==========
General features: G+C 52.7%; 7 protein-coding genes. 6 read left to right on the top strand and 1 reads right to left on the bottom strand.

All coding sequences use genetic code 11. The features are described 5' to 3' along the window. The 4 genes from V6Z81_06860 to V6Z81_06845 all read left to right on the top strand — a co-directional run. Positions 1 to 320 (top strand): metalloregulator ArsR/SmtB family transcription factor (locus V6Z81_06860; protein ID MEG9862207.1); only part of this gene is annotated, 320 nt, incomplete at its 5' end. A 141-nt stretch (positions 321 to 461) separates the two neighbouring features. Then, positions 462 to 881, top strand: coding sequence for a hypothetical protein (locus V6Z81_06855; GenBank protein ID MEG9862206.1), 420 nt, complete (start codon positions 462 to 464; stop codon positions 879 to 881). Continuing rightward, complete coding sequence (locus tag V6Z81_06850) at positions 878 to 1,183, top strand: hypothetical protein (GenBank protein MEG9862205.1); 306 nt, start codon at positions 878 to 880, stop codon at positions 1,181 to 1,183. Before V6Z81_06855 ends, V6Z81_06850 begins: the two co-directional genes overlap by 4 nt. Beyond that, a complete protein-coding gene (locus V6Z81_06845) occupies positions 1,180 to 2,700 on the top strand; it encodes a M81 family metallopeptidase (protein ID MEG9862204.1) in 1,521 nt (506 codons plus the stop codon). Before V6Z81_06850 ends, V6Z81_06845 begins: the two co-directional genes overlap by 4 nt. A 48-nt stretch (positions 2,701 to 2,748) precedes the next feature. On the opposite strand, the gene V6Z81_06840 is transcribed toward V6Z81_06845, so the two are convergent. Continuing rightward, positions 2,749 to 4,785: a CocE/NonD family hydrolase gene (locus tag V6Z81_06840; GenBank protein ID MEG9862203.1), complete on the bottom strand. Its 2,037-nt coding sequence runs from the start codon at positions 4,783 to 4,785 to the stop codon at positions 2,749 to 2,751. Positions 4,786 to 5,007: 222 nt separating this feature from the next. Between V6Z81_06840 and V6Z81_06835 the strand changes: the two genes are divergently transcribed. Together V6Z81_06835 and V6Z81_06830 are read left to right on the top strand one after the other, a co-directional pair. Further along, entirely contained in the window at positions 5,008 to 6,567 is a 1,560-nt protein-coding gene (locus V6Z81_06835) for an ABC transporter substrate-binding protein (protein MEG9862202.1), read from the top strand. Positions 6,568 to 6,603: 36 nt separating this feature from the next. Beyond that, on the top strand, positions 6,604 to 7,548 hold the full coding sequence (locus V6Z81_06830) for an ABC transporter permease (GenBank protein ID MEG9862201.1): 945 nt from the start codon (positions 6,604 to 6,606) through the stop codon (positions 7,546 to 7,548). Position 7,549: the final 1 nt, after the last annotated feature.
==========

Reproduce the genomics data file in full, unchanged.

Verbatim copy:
General features: G+C 52.7%; 7 protein-coding genes. 6 read left to right on the top strand and 1 reads right to left on the bottom strand.

All coding sequences use genetic code 11. The features are described 5' to 3' along the window. The 4 genes from V6Z81_06860 to V6Z81_06845 all read left to right on the top strand — a co-directional run. Positions 1 to 320 (top strand): metalloregulator ArsR/SmtB family transcription factor (locus V6Z81_06860; protein ID MEG9862207.1); only part of this gene is annotated, 320 nt, incomplete at its 5' end. A 141-nt stretch (positions 321 to 461) separates the two neighbouring features. Then, positions 462 to 881, top strand: coding sequence for a hypothetical protein (locus V6Z81_06855; GenBank protein ID MEG9862206.1), 420 nt, complete (start codon positions 462 to 464; stop codon positions 879 to 881). Continuing rightward, complete coding sequence (locus tag V6Z81_06850) at positions 878 to 1,183, top strand: hypothetical protein (GenBank protein MEG9862205.1); 306 nt, start codon at positions 878 to 880, stop codon at positions 1,181 to 1,183. Before V6Z81_06855 ends, V6Z81_06850 begins: the two co-directional genes overlap by 4 nt. Beyond that, a complete protein-coding gene (locus V6Z81_06845) occupies positions 1,180 to 2,700 on the top strand; it encodes a M81 family metallopeptidase (protein ID MEG9862204.1) in 1,521 nt (506 codons plus the stop codon). Before V6Z81_06850 ends, V6Z81_06845 begins: the two co-directional genes overlap by 4 nt. A 48-nt stretch (positions 2,701 to 2,748) precedes the next feature. On the opposite strand, the gene V6Z81_06840 is transcribed toward V6Z81_06845, so the two are convergent. Continuing rightward, positions 2,749 to 4,785: a CocE/NonD family hydrolase gene (locus tag V6Z81_06840; GenBank protein ID MEG9862203.1), complete on the bottom strand. Its 2,037-nt coding sequence runs from the start codon at positions 4,783 to 4,785 to the stop codon at positions 2,749 to 2,751. Positions 4,786 to 5,007: 222 nt separating this feature from the next. Between V6Z81_06840 and V6Z81_06835 the strand changes: the two genes are divergently transcribed. Together V6Z81_06835 and V6Z81_06830 are read left to right on the top strand one after the other, a co-directional pair. Further along, entirely contained in the window at positions 5,008 to 6,567 is a 1,560-nt protein-coding gene (locus V6Z81_06835) for an ABC transporter substrate-binding protein (protein MEG9862202.1), read from the top strand. Positions 6,568 to 6,603: 36 nt separating this feature from the next. Beyond that, on the top strand, positions 6,604 to 7,548 hold the full coding sequence (locus V6Z81_06830) for an ABC transporter permease (GenBank protein ID MEG9862201.1): 945 nt from the start codon (positions 6,604 to 6,606) through the stop codon (positions 7,546 to 7,548). Position 7,549: the final 1 nt, after the last annotated feature.